March For Our Lives Boston

“I’m not into politics” is one of the most privileged sentences a person can say and it used to be one of my favorites. It means I’m lucky that I’ve grown up so sheltered, and comfortable that I felt none of the issues in our world affected me enough to get involved. Plus, speaking out for a cause felt freaking scary – you can’t even voice an opinion about one of Justin Bieber’s tattoos without being bombarded by hate tweets from either side.

But the current gun violence movement finally broke me.

I’m an Irish-Australian student spending an exchange semester in Boston. I love America and I love going to college here. To put it simply, it’s the best experience I’ve ever had, but a lot of friends back home are worried about me. It’s not unusual for me to get messages asking if I feel safe, if I’m worried there’ll be an incident at my school, if I know what to do if 'something’ happens. Their concern wasn’t something I could easily brush off.

And then there was the very public bravery of the Parkland students. Despite their grief and trauma, these children (yep, they’re not even 18 yet) were willing to fight, without question and without backing down to personal attacks from grown men and women in positions of power. The students of Florida’s Marjory Stoneman Douglas High School kept speaking out and the massacre of 14 students and three teachers on Valentine’s Day didn’t fade to the back pages of newspapers. It wasn’t treated as an unfortunate incident, something that just happens sometimes even though it happens so frequently in the US. The outrage of the world, the calls of "enough is enough" and "never again" made me realise it wasn’t just OK to speak up – it was necessary.

But I still wasn’t sure if it was something I, a non-American who can’t vote in this country, should be so public about. Sure, I’d made some donations and signed petitions, but I still wandered into Boston on Saturday March 24, the day March For Our Lives protests were held around the world, more curious than intent on getting involved. Honestly, I was worried ‘something’ would happen at the march.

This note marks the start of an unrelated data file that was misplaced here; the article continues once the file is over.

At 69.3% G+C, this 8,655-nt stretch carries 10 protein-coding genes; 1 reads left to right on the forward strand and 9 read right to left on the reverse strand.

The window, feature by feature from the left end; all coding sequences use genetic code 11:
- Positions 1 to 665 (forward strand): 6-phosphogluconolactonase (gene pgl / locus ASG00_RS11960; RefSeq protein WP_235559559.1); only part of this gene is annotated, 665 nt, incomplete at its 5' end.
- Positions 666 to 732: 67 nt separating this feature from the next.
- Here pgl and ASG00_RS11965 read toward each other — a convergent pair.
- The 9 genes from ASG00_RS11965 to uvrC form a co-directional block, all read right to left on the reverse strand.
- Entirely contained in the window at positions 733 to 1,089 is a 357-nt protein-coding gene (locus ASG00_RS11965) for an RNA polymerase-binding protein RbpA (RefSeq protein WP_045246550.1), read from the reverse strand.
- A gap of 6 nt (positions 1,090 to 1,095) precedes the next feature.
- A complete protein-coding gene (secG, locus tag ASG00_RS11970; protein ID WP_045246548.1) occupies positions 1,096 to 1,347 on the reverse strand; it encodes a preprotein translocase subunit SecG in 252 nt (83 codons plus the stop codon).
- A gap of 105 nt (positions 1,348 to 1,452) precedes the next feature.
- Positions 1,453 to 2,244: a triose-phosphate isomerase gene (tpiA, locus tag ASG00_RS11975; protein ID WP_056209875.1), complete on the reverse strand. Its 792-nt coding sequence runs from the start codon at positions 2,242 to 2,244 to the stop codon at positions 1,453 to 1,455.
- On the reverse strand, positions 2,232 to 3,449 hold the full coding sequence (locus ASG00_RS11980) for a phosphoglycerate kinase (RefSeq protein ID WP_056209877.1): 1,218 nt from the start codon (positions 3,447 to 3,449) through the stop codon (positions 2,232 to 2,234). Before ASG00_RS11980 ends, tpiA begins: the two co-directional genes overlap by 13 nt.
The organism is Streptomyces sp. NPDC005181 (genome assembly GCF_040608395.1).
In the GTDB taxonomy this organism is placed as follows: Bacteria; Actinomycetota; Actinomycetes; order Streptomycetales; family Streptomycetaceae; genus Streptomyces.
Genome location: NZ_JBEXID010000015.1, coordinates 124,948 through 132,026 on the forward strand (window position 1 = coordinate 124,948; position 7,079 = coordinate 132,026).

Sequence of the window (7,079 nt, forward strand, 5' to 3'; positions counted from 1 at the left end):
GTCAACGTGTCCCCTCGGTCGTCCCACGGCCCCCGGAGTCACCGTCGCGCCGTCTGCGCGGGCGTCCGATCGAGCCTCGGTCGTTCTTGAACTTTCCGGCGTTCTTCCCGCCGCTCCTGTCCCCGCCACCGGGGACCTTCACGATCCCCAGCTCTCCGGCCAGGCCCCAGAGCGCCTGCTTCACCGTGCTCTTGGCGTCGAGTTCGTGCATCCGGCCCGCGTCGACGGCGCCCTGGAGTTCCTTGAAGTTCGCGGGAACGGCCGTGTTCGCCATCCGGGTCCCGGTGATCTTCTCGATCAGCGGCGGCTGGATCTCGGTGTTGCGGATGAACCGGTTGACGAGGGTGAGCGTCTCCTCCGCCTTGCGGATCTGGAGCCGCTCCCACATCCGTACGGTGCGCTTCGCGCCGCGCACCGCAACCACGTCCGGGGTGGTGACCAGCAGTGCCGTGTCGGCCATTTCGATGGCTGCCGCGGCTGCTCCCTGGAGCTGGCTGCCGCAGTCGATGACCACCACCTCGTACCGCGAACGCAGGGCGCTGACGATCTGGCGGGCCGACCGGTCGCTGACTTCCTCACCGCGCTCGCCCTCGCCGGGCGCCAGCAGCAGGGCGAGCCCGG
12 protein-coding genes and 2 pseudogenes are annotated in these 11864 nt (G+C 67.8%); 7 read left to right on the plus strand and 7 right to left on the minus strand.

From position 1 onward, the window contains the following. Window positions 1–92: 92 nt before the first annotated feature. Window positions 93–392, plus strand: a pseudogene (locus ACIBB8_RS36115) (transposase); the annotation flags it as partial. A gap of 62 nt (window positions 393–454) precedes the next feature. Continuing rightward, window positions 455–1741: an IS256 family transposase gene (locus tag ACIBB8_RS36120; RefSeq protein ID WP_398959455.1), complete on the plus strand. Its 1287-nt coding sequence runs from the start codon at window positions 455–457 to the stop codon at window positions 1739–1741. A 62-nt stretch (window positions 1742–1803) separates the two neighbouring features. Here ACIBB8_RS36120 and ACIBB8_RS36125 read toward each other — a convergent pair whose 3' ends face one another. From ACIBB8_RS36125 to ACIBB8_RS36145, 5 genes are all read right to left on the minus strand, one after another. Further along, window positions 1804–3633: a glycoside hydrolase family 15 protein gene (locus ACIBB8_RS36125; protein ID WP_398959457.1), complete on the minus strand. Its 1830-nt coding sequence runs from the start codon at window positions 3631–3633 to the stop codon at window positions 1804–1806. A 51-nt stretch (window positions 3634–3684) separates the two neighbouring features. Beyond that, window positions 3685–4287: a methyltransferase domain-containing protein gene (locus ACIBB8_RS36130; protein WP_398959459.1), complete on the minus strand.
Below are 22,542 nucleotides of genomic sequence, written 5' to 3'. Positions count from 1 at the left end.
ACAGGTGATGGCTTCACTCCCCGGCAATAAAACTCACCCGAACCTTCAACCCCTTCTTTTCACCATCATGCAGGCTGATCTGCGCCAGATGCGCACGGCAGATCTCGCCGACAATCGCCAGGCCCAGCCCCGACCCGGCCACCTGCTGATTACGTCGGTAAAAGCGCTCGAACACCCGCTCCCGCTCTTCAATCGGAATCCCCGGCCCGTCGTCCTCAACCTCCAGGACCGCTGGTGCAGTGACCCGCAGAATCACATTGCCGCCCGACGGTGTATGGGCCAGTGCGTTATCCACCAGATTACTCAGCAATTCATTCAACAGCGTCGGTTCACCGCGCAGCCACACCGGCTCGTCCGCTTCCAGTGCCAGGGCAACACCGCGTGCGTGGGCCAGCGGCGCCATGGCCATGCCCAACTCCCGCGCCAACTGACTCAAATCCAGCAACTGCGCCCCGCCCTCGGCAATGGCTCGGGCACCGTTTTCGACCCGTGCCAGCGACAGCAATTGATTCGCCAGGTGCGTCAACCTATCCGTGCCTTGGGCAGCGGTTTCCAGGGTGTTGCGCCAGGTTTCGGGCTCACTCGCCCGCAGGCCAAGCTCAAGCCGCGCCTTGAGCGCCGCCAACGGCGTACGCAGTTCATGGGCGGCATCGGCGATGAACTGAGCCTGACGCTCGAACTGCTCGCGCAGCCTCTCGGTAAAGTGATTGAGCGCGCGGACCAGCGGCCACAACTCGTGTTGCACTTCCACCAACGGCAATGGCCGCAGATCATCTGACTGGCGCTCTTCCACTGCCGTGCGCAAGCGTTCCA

Courtesy of Yazmine Lomax

What I saw nearly brought me to tears immediately. Bostonians of all ages had gathered in the city to demand their very own safety; there were outraged high school and college students who’ll be old enough to vote in the next election, tiny children who already have to do active shooter drills at their schools, and the older generation standing proudly with the next. Like their chants, some of the signs were funny while others spoke the startling facts, voiced indignation, or put a powerful human face to the statistics we see on the news.

I was still nervous, still finding my feet, but I ended up marching a small portion of the way. I’ll forever be inspired by the bravery and activism I saw that day, and those who stayed up late the night before crafting signs, marched for hours, and gathered in their thousands at the Commons.

The footage I saw of the D.C. march also touched me. I’ll never forget crying in my apartment while watching the crowd sing along with Miley Cyrus’s "The Climb," the ambient support from the crowd during Emma Gonzalez’s six minute and twenty second speech (the length of the Parkland shooting) and the significance of Martin Luther King Jr’s granddaughter delivering a variation of his message today.  

                                                                                                                     Courtesy of Yazmine Lomax

The day wasn’t about me. Not even close. But it changed me. It taught me that I can’t close my eyes to any of the problems in our world and I need to start using my voice.

The day felt big. It felt important. It felt like change.